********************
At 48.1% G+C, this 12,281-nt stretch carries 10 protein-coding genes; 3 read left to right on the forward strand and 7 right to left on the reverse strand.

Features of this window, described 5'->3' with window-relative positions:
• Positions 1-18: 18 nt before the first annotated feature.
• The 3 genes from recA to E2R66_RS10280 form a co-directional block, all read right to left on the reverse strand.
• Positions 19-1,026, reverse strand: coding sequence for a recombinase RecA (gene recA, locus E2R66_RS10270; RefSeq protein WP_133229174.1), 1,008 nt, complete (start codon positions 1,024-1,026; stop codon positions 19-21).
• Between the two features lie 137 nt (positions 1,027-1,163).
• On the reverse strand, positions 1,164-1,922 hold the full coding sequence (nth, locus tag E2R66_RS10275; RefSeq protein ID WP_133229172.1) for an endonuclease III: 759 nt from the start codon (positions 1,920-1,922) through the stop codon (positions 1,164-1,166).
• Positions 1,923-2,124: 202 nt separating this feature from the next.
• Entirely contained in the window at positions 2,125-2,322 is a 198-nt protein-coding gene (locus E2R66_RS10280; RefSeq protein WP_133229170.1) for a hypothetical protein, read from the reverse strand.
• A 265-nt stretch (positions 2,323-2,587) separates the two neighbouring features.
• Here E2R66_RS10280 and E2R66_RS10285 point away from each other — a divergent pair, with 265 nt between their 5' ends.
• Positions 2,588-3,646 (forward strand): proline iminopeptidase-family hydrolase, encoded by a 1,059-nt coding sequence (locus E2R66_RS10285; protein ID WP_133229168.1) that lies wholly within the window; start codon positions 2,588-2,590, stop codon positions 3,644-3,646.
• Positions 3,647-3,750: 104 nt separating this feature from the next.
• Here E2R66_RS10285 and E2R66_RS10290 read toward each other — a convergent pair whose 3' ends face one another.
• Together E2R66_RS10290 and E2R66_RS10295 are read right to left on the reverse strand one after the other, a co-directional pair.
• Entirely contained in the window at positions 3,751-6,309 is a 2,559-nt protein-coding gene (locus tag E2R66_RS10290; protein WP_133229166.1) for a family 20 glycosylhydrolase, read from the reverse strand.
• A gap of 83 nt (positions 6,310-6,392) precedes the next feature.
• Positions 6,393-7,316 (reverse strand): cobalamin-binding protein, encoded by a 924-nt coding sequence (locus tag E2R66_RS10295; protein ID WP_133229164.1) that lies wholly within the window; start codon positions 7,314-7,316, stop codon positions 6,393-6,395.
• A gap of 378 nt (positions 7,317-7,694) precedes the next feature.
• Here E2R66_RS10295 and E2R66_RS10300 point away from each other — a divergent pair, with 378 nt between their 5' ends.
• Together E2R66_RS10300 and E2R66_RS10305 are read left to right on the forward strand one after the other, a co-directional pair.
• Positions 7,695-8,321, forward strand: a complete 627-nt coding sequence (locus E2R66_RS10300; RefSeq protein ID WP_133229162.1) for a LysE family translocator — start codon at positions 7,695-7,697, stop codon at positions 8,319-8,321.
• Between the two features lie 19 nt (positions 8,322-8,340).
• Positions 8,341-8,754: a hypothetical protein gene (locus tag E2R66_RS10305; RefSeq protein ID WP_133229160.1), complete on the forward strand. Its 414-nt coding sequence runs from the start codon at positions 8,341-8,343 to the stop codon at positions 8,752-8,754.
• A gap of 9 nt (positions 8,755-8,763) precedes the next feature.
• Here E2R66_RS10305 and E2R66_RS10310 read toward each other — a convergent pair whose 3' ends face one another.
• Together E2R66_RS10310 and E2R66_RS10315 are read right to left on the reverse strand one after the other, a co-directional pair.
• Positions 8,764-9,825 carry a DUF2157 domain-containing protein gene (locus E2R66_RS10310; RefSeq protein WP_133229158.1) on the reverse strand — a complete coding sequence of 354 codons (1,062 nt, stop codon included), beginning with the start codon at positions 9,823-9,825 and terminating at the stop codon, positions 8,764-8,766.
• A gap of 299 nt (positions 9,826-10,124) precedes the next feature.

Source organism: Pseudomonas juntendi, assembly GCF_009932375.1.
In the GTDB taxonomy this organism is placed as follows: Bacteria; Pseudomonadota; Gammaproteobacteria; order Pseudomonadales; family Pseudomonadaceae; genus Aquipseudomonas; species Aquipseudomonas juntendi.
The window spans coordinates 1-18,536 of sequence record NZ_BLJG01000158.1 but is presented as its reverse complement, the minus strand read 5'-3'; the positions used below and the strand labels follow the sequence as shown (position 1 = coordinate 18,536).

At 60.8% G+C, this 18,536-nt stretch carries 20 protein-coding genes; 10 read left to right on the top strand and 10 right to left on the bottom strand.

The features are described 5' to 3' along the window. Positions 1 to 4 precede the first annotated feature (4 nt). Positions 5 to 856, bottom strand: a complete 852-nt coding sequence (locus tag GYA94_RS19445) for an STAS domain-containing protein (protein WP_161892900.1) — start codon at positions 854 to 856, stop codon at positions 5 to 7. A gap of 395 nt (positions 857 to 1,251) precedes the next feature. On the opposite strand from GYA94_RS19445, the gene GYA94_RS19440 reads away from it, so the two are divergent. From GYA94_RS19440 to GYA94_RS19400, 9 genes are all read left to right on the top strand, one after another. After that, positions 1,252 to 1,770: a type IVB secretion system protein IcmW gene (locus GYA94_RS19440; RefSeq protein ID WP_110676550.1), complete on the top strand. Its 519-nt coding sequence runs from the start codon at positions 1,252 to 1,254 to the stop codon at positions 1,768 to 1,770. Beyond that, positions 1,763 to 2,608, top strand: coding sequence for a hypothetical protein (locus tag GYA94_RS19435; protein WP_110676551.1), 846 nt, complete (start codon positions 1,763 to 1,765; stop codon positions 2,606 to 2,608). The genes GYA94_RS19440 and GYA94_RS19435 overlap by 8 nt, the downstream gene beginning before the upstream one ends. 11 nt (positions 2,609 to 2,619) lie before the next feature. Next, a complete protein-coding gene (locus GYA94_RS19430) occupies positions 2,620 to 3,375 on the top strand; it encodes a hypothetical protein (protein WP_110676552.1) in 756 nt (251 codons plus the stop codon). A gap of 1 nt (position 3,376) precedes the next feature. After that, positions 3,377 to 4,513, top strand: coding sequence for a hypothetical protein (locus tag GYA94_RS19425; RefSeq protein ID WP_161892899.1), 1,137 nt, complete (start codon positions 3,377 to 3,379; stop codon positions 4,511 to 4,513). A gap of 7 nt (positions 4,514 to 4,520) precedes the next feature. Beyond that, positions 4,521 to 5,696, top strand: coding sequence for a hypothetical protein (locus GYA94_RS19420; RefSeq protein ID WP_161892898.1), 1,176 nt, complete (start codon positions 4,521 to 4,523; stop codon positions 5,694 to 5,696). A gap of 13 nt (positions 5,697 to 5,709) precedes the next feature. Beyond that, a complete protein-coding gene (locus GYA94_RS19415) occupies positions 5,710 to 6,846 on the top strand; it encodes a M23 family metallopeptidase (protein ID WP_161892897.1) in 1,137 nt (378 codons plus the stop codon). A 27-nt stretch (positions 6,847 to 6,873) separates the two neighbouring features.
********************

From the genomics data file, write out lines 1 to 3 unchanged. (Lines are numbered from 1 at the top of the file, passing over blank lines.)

At 48.1% G+C, this 12,281-nt stretch carries 10 protein-coding genes; 3 read left to right on the forward strand and 7 right to left on the reverse strand.

Features of this window, described 5'->3' with window-relative positions:
• Positions 1-18: 18 nt before the first annotated feature.